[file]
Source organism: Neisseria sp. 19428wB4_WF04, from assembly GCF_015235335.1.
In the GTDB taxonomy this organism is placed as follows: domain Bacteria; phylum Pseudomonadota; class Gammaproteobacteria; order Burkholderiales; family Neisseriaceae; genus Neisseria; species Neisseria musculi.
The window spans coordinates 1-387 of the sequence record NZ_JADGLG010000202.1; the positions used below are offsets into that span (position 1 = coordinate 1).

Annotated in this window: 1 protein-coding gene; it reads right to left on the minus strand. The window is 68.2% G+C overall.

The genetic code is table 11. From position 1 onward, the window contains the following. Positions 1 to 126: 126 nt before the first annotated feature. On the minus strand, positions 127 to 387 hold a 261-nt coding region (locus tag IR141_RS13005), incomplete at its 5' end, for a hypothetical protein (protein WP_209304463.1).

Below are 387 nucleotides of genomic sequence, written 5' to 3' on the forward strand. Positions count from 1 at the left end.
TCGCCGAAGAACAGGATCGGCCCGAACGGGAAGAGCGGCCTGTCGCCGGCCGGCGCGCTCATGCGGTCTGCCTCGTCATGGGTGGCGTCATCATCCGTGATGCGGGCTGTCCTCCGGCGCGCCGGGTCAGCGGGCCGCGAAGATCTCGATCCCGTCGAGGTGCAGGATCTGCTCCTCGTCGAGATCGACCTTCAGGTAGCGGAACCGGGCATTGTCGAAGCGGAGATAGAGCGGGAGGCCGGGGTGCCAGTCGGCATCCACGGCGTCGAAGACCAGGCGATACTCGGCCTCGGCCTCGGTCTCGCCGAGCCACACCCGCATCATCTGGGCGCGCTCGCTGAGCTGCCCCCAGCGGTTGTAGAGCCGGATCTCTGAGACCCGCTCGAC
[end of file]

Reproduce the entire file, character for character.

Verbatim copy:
Source organism: Neisseria sp. 19428wB4_WF04, from assembly GCF_015235335.1.
In the GTDB taxonomy this organism is placed as follows: domain Bacteria; phylum Pseudomonadota; class Gammaproteobacteria; order Burkholderiales; family Neisseriaceae; genus Neisseria; species Neisseria musculi.
The window spans coordinates 1-387 of the sequence record NZ_JADGLG010000202.1; the positions used below are offsets into that span (position 1 = coordinate 1).

Annotated in this window: 1 protein-coding gene; it reads right to left on the minus strand. The window is 68.2% G+C overall.

The genetic code is table 11. From position 1 onward, the window contains the following. Positions 1 to 126: 126 nt before the first annotated feature. On the minus strand, positions 127 to 387 hold a 261-nt coding region (locus tag IR141_RS13005), incomplete at its 5' end, for a hypothetical protein (protein WP_209304463.1).

Below are 387 nucleotides of genomic sequence, written 5' to 3' on the forward strand. Positions count from 1 at the left end.
TCGCCGAAGAACAGGATCGGCCCGAACGGGAAGAGCGGCCTGTCGCCGGCCGGCGCGCTCATGCGGTCTGCCTCGTCATGGGTGGCGTCATCATCCGTGATGCGGGCTGTCCTCCGGCGCGCCGGGTCAGCGGGCCGCGAAGATCTCGATCCCGTCGAGGTGCAGGATCTGCTCCTCGTCGAGATCGACCTTCAGGTAGCGGAACCGGGCATTGTCGAAGCGGAGATAGAGCGGGAGGCCGGGGTGCCAGTCGGCATCCACGGCGTCGAAGACCAGGCGATACTCGGCCTCGGCCTCGGTCTCGCCGAGCCACACCCGCATCATCTGGGCGCGCTCGCTGAGCTGCCCCCAGCGGTTGTAGAGCCGGATCTCTGAGACCCGCTCGAC